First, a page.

This means that in the future, the consumer goods industry is going to have to learn to innovate at the speed of companies such Apple, Google, Twitter and Facebook, as opposed to a more leisure- ly pace of innovation found in the past. Clearly, Moore’s law rules! Hence, my catchphrase — the future belongs to those who are fast!

It was a bit of a whirlwind the last two weeks, with keynotes in Anaheim (medical device industry), Phonenix (top farming producers) and two in Orlando (the first being for Ameriquest; more on that to come.

The other event I opened in Orlando was for the 2013 Innovation Takes Root conference with  Natureworks; they’re the manufacturer of plant-based Ingeo biopolymer (polylactic acid) product, most often used in food packaging. (You’ll remember the infamous “noisy” Sun Chips bag launch a few years ago; that was their product. They age since fixed the sound issues.

itr2013_jimcarroll

“….packaging is increasingly becoming THE brand (think about the consumer experience of opening an Apple iPhone packaging)…..”

There’s a bit of coverage of my talk on the Pack Web Asia Web site which my news filter picked up, so I’ll run. You can read the full article here.

Innovation Takes Root 2014: NatureWorks Conference – Day One

USA – Orlando, Fla, The Innovation Takes Root conference, organized by NatureWorks, brings together Ingeo users from across the product’s different global vertical market segments to share the innovative solutions being created using the PLA (polylactic acid) biopolymer, reports Trina Tan.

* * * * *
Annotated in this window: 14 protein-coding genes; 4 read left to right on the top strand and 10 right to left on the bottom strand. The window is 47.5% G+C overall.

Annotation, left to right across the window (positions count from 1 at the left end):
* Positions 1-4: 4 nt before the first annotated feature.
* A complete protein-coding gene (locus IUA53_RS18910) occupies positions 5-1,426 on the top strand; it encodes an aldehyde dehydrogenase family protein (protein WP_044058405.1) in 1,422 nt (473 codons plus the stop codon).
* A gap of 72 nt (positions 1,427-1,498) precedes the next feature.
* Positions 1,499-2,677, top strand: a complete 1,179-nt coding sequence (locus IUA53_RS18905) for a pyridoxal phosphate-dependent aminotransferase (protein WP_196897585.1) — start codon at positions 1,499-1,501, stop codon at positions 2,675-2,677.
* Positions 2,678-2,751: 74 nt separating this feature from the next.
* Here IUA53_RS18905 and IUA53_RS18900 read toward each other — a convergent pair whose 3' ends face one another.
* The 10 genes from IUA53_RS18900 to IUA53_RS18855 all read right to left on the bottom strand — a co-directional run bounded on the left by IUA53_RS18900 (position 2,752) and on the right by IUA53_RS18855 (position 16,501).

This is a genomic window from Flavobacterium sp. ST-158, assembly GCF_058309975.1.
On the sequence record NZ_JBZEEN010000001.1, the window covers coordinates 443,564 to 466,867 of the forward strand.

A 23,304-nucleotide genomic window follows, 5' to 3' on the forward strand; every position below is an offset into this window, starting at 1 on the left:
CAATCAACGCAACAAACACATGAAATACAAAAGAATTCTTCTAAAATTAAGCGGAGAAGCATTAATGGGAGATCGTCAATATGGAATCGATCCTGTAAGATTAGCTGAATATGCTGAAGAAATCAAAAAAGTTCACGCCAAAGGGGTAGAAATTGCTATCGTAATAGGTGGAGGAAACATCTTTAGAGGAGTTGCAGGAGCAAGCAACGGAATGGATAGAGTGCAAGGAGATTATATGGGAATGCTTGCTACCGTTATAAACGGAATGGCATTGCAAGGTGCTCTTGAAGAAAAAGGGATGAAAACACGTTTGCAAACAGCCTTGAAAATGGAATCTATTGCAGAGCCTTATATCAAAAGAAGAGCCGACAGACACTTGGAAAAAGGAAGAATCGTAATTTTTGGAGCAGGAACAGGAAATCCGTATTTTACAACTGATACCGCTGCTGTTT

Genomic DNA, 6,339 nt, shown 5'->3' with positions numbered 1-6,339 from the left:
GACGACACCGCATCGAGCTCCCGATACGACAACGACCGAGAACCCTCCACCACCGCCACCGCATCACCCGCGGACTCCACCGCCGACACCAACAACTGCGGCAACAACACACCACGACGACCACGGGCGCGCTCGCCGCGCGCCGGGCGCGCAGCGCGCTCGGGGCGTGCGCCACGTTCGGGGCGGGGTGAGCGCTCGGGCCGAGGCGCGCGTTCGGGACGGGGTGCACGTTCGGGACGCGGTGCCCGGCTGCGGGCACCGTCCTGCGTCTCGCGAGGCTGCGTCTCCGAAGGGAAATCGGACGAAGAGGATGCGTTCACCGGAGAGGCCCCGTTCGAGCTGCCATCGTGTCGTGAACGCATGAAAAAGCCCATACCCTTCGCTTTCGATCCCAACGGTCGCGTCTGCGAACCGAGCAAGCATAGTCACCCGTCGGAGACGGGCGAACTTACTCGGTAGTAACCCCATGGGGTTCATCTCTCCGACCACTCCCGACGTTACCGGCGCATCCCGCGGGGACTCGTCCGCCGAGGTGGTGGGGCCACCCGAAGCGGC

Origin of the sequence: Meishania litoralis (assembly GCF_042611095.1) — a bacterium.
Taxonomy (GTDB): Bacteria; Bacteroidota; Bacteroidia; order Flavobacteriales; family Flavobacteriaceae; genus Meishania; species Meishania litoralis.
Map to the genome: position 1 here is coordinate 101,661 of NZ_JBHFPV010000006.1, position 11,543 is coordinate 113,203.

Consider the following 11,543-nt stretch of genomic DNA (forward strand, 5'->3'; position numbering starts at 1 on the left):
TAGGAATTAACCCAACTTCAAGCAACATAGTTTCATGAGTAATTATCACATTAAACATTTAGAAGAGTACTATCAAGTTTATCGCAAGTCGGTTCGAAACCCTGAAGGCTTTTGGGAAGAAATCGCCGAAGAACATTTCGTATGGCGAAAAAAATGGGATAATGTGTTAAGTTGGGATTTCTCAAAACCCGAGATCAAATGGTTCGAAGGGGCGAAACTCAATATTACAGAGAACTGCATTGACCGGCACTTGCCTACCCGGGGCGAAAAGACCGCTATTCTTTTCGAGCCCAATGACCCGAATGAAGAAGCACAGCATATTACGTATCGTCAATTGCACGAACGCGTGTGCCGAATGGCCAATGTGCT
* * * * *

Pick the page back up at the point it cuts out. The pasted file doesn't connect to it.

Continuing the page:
In the spirit of the conference theme, the program kicked off with a keynote presentation by Jim Carroll, a futurist, trends and innovations guru, who challenged the audience to reconsider their attitude towards innovation, and their willingness to adapt to change in our economic, social and environmental global ecosystem.

One of the interesting points raised by Carroll was about how packaging is increasingly becoming THE brand (think about the consumer experience of opening an Apple iPhone packaging), which in turn makes it even more vital for brand owners to make use of the Package to market themselves, and push the packaging supply chain to innovate.

Bearing in mind the constant shifts in the market, Carroll said, “We need to learn to look at the market trends, and see the opportunities that lie behind them.”

I’m covered in the January / February issue of an Australian publication, Think and Grow Rich. It’s oriented toward franchise operations. Enjoy!

 The Power of One
from Think and Growth Rich
January/February 2014

TGR14_CurrentIssue

Notes Jim Carroll: ” look around and I just see a countless number of methods by which a franchisee can run the business better, grow and transform their business. And that’s what innovation is all about!”